No trek to the Cali coast is complete for us until we've visited our favorite winery, Kelsey See Canyon, not far from San Luis Obispo. There was quite a party of people in the tasting room when we arrived, so we spread our blanket out back and picnicked in the shade while the winery's peacocks meandered about. We're wine club members, so we get to taste for free. We bought a bottle of their famous apple chardonnay. This is the first trip to/near wine country where we didn't need a box to haul back our purchases. Only two bottles this time. Good for us.

It was the late afternoon now, and the sun was starting to droop. On a whim, at the last moment, we decided to detour to Solvang for dinner. We arrived right as their farmers' market was closing down. Unfortunately -- or, more accurately, thankfully -- we were all out of cash, so we couldn't (over)spend anything on the organic honeys and giant strawberrys from the local farms.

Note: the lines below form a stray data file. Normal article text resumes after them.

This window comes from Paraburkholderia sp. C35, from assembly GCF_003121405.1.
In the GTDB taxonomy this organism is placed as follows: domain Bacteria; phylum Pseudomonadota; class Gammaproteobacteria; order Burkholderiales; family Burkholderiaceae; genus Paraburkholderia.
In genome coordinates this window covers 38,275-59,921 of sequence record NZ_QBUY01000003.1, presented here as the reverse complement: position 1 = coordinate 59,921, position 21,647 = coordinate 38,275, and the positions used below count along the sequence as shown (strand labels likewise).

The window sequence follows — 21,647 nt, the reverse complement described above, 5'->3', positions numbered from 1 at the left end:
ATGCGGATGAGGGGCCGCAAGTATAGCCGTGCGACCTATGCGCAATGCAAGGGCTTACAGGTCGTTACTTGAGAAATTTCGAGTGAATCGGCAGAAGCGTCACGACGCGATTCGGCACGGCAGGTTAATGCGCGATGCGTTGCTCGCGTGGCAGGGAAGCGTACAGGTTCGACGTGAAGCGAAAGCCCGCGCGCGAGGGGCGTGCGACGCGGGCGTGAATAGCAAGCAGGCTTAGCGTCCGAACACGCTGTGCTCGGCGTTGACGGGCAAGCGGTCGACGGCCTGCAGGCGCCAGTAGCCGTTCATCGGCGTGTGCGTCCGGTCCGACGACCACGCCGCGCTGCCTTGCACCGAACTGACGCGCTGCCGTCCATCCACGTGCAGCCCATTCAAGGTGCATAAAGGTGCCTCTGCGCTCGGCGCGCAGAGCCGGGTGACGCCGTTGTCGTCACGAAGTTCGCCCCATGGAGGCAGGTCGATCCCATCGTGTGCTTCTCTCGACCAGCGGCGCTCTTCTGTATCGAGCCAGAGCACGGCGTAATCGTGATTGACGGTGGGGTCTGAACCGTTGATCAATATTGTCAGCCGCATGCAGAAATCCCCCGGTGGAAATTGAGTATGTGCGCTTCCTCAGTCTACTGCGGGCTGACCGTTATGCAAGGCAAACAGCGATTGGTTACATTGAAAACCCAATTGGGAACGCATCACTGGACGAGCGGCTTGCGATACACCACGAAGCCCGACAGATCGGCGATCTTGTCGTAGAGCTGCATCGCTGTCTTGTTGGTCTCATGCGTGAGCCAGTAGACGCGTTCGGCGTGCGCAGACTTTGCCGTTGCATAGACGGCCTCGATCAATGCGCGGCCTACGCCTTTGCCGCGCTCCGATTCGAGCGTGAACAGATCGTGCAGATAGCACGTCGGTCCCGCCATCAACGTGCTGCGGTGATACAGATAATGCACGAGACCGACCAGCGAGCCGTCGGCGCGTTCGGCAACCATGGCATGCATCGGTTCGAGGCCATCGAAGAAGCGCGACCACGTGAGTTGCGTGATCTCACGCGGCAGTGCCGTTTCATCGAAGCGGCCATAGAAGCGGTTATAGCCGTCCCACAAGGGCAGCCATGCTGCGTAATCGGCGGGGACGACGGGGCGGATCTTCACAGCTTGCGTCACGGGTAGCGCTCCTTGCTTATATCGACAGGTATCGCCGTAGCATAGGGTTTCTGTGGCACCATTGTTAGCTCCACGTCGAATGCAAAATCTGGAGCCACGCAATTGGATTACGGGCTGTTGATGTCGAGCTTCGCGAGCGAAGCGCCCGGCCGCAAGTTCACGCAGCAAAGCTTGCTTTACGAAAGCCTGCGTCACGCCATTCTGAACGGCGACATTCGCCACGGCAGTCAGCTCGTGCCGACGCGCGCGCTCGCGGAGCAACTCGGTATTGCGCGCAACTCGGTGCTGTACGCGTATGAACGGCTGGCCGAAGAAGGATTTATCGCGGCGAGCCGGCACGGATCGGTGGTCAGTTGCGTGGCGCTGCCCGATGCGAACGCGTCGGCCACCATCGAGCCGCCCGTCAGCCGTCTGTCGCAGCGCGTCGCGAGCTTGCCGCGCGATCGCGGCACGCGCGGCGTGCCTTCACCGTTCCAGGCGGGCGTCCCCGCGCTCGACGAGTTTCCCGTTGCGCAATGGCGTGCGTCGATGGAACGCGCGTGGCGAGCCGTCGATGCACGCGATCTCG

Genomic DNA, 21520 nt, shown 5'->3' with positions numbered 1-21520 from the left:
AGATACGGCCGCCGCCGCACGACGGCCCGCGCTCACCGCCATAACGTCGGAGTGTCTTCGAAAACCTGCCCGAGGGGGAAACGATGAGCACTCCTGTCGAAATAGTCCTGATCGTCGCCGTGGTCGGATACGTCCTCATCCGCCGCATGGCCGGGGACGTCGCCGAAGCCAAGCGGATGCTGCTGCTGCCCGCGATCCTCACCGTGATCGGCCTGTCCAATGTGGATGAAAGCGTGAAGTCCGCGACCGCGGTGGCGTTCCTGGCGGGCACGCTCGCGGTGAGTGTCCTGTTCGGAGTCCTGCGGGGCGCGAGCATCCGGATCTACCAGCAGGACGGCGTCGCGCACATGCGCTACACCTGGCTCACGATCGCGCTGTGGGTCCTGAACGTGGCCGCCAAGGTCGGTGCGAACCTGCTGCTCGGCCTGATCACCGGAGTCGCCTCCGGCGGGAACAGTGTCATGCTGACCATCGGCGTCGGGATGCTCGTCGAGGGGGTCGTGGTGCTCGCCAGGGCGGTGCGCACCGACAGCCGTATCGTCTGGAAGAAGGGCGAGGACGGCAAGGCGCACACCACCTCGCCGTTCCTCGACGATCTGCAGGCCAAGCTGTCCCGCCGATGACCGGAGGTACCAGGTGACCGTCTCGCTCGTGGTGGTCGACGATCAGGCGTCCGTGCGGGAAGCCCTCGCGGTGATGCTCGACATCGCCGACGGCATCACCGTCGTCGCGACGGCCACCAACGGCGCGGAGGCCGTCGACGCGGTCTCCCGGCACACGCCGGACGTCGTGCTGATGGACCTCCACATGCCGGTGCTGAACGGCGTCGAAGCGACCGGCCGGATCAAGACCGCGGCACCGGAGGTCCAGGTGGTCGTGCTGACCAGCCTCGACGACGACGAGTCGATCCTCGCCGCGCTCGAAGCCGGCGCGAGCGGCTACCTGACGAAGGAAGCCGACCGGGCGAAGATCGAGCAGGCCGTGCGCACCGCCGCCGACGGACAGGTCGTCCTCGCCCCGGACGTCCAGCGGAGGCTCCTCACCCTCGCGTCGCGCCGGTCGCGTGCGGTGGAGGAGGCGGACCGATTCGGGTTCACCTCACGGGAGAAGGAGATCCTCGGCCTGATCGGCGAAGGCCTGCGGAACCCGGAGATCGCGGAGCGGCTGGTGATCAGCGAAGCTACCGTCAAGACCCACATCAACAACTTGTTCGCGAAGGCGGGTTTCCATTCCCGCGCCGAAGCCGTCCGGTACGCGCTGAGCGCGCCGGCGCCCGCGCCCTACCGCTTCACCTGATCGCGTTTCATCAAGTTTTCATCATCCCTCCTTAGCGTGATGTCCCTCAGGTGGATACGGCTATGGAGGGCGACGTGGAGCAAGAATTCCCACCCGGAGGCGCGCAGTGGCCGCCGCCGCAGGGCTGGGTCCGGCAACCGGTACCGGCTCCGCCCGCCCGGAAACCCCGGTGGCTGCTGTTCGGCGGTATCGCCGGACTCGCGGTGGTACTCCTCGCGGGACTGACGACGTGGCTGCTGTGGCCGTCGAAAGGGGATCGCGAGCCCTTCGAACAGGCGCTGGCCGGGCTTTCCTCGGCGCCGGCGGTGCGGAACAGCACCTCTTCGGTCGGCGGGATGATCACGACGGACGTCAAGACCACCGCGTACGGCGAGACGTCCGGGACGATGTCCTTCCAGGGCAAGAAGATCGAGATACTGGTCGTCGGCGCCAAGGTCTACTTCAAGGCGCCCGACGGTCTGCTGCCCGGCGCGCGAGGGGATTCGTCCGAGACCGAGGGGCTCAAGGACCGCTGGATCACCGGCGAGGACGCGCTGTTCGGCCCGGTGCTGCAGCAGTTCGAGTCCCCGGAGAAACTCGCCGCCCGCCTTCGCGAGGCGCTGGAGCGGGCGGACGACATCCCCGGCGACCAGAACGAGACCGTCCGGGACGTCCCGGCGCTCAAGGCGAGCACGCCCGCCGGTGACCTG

We wandered into a high-end antique shop, a place I'd been before, with hundreds of grandfather clocks -- some over 150 years old -- everywhere. There wasn't a wall without a cluster of clocks. I asked the owner if I could take some pictures, and she said yes. So while Camille chatted with a sales clerk and tried on a variety of jewelry (including a $21,000 ring), I ran around snapping pics of amazing clocks until the camera's battery died. Ugh. But I got some wonderful pictures of some pretty machinery. The owner told me that they'd provided several pieces for the filming of The Time Machine. I believe her. If Grandmother Clock ever gets off the ground, I'm so bringing the production team to this place.

It does seem a bit odd to me that I've started to enjoy antiquing. Maybe I'm growing up. Don't tell Mom.

Some of those amazing clocks